Anneau d'Or (Eclipse Sportswire)

Honorable Mentions: The result of the TVG Breeders’ Cup Juvenile was shocking with Storm the Court winning at 45.90-1, Anneau d’Or running second at 28-1, and Wrecking Crew checking in third at 39.10-1. A race like that makes it tough to decide whether to take the result seriously or toss it. So Anneau d’Or coming back and running a credible second by a neck to Thousand Words in the Grade 2 Los Alamitos Futurity while essentially pairing his Equibase Speed Figure (106-104) provided a bit of welcome clarity. Anneau d’Or looks like a quality 2-year-old with a pair of seconds (by a head and a neck) against top competition in two-turn graded stakes. He’s a half-length from being in the conversation for champion 2-year-old male. … A colt who caught my eye last weekend was Azul Coast. He made his career debut Dec. 8 at Los Alamitos as the only first-time starter in a field of seven. He was carried very wide on the first turn by eventual third-place finisher Jeffnjohn’sthunder on a sealed track and trailed through the first half-mile. Azul Coast rallied into contention with a sweeping six-wide bid into the stretch and pulled away to win by four lengths despite a disastrous trip. The Bob Baffert trainee earned a 91 Equibase Speed Figure that probably does not do justice to the overall performance. He’s one to put in your Equibase Virtual Stable.


COOLING DOWN

Eclipse Sportswire

1. Tiz the Law

As someone who was extremely high on Tiz the Law after his dominant win in the Grade 1 Champagne Stakes, I was disappointed by his third-place finish as the 3-5 favorite in the Grade 2 Kentucky Jockey Club Stakes Nov. 30. He was only beaten by three-quarters of a length and it was his first try on an “off” (sloppy) track, so I’ll definitely give him another chance. I do not believe we saw near the best from Tiz the Law, but some of the shine did come off as he lost for the first time after a pair of dominant wins. His Equibase Speed Figure line — 97-91-86 — is also trending the wrong way, so while there is still a lot to like about Tiz the Law there also are some causes for concern. With the same owner-trainer combo that raced 2003 dual classic winner Funny Cide, his next start will no doubt be highly anticipated.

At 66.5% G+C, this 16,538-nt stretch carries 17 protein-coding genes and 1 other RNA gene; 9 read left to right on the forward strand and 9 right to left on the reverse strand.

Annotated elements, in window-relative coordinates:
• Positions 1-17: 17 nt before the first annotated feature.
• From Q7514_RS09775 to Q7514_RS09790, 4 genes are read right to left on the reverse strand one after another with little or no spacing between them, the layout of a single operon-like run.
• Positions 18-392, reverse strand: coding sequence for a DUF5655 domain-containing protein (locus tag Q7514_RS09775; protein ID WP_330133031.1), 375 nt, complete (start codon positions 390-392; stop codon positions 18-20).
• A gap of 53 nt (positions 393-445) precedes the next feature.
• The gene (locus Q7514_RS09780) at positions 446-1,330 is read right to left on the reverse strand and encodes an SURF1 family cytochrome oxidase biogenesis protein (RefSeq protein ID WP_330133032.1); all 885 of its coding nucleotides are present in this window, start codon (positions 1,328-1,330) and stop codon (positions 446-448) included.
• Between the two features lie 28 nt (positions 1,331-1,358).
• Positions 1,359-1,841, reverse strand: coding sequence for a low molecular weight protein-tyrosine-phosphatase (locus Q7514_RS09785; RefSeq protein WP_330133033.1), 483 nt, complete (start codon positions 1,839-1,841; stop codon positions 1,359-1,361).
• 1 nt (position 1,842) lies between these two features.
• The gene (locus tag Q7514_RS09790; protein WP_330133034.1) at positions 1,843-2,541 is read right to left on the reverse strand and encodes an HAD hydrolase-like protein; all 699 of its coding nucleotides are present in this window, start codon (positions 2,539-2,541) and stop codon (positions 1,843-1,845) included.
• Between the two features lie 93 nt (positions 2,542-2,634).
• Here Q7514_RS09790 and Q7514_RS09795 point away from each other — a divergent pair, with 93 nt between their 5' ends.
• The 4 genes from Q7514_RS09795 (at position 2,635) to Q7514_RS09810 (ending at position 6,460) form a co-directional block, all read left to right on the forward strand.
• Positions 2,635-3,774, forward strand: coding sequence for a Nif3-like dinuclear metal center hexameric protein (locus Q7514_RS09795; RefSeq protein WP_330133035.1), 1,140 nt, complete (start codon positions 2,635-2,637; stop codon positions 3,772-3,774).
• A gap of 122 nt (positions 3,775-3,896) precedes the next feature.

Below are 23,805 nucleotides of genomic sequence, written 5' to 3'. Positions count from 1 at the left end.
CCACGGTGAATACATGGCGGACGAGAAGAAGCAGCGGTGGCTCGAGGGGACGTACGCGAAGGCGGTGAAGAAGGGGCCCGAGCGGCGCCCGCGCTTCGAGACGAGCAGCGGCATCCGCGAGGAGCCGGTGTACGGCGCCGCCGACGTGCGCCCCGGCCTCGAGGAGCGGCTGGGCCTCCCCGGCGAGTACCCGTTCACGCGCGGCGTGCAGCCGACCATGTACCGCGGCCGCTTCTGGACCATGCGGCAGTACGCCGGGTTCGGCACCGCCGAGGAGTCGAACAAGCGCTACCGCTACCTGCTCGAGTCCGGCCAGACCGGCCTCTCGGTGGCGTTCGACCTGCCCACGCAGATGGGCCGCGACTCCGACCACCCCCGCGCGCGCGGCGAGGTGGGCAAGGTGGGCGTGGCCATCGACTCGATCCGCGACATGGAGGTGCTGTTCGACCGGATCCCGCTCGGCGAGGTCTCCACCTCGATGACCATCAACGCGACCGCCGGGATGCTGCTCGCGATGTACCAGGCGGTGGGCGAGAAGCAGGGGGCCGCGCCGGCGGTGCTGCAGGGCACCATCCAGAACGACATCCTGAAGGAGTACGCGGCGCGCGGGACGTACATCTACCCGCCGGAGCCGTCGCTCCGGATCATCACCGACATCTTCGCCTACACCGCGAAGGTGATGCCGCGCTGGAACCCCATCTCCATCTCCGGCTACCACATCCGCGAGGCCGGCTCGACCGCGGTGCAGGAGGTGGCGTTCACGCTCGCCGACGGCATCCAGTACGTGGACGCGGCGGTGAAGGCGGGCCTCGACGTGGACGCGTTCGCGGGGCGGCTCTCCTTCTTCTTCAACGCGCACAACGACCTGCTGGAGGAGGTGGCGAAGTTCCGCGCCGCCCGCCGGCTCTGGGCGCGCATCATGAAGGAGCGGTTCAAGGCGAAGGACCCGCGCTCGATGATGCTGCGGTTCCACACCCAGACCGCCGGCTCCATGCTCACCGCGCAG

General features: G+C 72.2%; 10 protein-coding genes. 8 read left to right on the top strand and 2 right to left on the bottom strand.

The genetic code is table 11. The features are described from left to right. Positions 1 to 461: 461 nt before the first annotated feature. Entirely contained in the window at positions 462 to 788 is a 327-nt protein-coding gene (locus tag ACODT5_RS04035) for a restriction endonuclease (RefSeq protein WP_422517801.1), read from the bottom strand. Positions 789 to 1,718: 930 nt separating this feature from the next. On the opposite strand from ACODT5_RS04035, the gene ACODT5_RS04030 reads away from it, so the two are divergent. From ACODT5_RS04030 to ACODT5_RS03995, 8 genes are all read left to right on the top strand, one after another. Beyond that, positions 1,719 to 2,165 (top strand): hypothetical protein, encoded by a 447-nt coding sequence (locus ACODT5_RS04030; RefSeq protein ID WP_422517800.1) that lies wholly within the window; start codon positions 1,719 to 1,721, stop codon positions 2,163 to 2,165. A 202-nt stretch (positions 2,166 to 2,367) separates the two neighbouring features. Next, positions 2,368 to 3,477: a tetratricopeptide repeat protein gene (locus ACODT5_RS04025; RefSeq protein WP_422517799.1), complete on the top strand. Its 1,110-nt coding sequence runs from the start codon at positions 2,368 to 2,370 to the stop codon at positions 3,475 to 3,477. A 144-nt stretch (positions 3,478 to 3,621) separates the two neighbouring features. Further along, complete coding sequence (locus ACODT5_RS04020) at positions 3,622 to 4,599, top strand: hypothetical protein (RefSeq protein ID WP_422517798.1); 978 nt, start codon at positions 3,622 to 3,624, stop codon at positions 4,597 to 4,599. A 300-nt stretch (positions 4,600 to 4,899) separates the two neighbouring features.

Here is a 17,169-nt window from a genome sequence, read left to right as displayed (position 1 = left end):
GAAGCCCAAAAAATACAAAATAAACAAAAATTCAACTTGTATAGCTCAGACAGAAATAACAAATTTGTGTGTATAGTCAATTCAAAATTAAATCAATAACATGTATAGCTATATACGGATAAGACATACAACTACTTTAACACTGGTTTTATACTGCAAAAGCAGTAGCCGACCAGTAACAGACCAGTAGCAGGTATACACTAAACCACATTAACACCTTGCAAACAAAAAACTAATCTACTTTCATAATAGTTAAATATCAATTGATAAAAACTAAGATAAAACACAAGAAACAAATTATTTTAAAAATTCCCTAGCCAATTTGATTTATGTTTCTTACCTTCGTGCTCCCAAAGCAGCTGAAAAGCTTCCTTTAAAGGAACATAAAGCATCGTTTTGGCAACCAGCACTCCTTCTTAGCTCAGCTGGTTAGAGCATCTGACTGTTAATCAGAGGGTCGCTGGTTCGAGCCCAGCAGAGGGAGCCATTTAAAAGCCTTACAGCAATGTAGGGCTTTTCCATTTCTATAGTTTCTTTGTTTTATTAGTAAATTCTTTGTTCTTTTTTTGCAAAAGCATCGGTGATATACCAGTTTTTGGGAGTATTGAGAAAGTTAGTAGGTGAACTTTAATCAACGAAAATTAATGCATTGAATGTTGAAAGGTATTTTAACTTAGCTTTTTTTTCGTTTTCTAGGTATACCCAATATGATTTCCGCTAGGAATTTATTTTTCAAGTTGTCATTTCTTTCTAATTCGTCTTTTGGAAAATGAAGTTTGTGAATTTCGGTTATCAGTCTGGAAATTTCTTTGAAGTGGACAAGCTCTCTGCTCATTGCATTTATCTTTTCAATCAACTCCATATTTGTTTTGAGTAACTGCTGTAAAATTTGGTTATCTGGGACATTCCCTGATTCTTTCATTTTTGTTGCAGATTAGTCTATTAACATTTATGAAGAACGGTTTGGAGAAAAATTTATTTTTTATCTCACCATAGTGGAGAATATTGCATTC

Coady Photography

2. South Bend

The Street Sense Stakes winner was undefeated entering the Grade 2 Kentucky Jockey Club Stakes Nov. 30 but weakened late as the 2.60-1 second choice and faded to finish sixth, beaten by 4 ¾ lengths by Silver Prospector. Like Tiz the Law, South Bend encountered a sloppy track for the first time in the Kentucky Jockey Club and disappointed. I would have liked to have seen more fight late from South Bend, but given it was his first try navigating two turns and it came an “off” track, I’m inclined to forgive this performance and expect a race more in line with the 99 Equibase Speed Figure he earned while winning the Street Sense. There is some stamina on the bottom half of his pedigree and the talent is there, so while the unblemished record is gone South Bend’s potential remains.


Eclipse Sportswire

3. Maxfield

Maxfield missed the TVG Breeders’ Cup Juvenile with what was diagnosed at the time as a foot bruise. He would have been my pick for that race coming off a visually impressive 5 ½-length runaway victory in the Grade 1 Claiborne Breeders’ Futurity. A subsequent veterinary evaluation revealed a more serious issue, and the 2-year-old by Street Sense will be sidelined for a few months after undergoing surgery to remove a chip in his ankle. While this injury is not career threatening and he is expected to be back in time to test his talents on the Triple Crown trail, every surgery brings with it some risk. Sometimes the rest of the class catches up with a precocious type. Sometimes the recovery process takes longer than expected or it’s more difficult to get a horse in ideal condition for his return. The hope is that this is just a minor setback, but I added him here in the third spot because there just is no guarantee Maxfield will return and look as good as he did in the Breeders’ Futurity after missing key development time.